The first think to know about the UP and Whitefish Point is that it was very mosquitoey. Sounds mild when I word it this way, but a truer telling may be to say that the mosquitos were intense. We were greeted by the owner of Freighter's on the Bay Motel with instructions on how to use a new-fangled mosquito zapper - a racquetball-racket shaped thing with, instead of strings, thin, wire-mesh electric netting that was battery activated by a small button on the handle. While pressing the button we waved the racket at a mosquito thereby giving off the sound of mini-fireworks popping when the buzzing insect was zapped. It was very useful when indoors or in the car. To enter any door was to bring in a wave of mosquitos on our clothing. We spent whatever time it took to zap them. If one remained unzapped it was buzzing in my ear at night. We persevered and I'm glad we did.
Addendum dated 07/09/16: For over a year I have left this dragonfly unidentified. I don't like identified things on my blog. Recently, I have been photographing dragonflies. I find them challenging, satisfying and fun. Mostly I am currently seeing only common dragons and damsels. I'm using Dragonflies and Damselflies of the East by Dennis Paulson, 2011 and the expertise of a friend for ID help. Paulson's book is great, but it's hard to ID many dragonflies from photographs. Then trying to make an ID from a poor photo, as is the one above, the degree of difficulty is ratcheted up. (Some of the Paulson book photos are not great either.) With this explanation, I am going to go out on a limb and ID the above dragonfly as a female Zebra Clubtail (Stylurus scudderi). My photo is a near match with the photo used in Paulson. But it's the habitat description that contributes more:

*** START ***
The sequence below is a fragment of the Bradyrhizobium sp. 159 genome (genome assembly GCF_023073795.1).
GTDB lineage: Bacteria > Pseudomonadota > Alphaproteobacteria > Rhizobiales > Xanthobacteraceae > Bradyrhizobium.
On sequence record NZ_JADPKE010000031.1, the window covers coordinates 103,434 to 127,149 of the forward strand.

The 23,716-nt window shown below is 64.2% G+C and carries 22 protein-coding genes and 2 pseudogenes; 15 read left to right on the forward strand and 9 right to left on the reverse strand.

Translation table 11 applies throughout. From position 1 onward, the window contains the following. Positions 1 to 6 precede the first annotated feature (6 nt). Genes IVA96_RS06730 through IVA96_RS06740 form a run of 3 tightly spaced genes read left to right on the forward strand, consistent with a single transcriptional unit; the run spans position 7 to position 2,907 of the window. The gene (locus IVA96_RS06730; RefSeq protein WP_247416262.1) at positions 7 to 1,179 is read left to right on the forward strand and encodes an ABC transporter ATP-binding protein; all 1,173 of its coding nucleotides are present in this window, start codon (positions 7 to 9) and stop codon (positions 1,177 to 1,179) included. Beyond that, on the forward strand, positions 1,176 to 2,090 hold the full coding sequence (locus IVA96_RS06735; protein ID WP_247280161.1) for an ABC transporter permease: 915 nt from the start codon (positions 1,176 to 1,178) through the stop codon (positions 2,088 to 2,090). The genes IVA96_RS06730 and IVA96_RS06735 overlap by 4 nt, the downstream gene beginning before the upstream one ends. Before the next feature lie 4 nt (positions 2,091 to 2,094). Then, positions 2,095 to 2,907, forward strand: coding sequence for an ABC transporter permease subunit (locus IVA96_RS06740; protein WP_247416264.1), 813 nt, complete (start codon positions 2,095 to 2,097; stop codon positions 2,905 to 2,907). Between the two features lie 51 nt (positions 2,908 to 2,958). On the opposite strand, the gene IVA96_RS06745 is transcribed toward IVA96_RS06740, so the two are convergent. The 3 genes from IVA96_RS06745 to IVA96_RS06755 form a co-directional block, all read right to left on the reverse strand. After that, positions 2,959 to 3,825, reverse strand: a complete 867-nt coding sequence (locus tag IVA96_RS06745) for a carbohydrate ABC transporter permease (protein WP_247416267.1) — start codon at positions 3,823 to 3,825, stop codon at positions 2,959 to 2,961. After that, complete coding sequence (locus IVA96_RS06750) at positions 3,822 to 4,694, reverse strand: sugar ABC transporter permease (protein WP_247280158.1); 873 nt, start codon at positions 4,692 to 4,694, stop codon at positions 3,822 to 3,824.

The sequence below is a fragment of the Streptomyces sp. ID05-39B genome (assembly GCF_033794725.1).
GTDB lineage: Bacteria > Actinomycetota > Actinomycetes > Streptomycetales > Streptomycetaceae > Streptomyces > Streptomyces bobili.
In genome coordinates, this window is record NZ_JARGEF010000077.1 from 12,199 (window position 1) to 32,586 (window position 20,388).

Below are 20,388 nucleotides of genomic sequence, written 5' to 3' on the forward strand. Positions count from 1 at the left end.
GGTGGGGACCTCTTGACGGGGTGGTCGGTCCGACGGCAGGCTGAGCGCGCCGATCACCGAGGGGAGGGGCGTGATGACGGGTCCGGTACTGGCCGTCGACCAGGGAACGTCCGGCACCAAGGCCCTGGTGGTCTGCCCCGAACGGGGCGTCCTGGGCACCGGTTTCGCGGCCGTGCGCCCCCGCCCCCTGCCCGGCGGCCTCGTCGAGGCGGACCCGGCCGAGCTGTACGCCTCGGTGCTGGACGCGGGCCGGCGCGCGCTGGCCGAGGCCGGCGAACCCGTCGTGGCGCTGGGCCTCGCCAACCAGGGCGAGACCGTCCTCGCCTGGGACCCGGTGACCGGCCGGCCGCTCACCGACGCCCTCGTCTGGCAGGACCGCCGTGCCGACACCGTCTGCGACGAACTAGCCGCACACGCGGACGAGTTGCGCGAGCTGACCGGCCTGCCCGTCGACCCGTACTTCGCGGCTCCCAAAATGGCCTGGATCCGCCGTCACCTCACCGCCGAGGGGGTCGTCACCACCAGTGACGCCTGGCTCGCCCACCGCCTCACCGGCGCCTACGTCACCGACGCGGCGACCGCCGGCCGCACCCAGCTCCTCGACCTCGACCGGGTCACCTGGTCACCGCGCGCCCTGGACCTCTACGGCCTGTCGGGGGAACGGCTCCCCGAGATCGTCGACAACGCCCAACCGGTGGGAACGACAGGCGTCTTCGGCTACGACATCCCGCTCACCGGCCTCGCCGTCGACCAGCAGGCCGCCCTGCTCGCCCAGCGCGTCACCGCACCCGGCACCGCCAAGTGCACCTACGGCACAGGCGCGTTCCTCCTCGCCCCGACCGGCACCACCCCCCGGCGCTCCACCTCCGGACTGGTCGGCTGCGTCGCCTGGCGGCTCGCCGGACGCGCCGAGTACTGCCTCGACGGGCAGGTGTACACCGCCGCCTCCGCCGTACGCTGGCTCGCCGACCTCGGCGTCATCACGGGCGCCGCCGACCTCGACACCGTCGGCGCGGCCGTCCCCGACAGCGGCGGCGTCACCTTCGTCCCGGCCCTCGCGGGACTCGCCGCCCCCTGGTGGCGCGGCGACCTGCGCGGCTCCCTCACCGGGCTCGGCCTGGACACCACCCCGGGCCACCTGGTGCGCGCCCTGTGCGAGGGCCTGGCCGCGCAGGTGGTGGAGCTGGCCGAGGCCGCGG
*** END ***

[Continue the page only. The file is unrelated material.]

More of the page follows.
Clean rivers and streams with sand or sand and cobble bottoms and moderate current in wooded landscapes; usually much gravel and at least scattered rocks. Anyone who's visited Whitefish Point knows this is the habitat and it can also be seen in the piping plover photos below. If I am correct about my ID, it's my first clubtail. Note: I found an omission in Paulson. He has not included zebra clubtail in his male appendage and female subgenital drawings.
In jail for its own benefit. During all three visits to the point we saw a hunting merlin.
But with a pass to leave whenever it wants.
Sarah Toner found these footprints in the sand which we thought might belong to the piping plover. The footprints were found a reasonable distance from the safety cage.
In each of the three visits we saw only one bird.
Overall the saftety cage was quite small, but more than adequate to protect a tiny shorebird. In the photo above a straight orange line is seen in the upper third of the photo. This is the "psychological fence" that marks a very large area kept off limits to people. This little bird might be the highlight of my summer. It is only the third piping plover I have ever seen and my first in Michigan.
Susan Kielb, Artemis Eyster, Mike Kielb and Sarah Toner at the Kielb's house at Whitefish Point. We spent a really terrific afternoon and evening with the Kielb's and Sarah.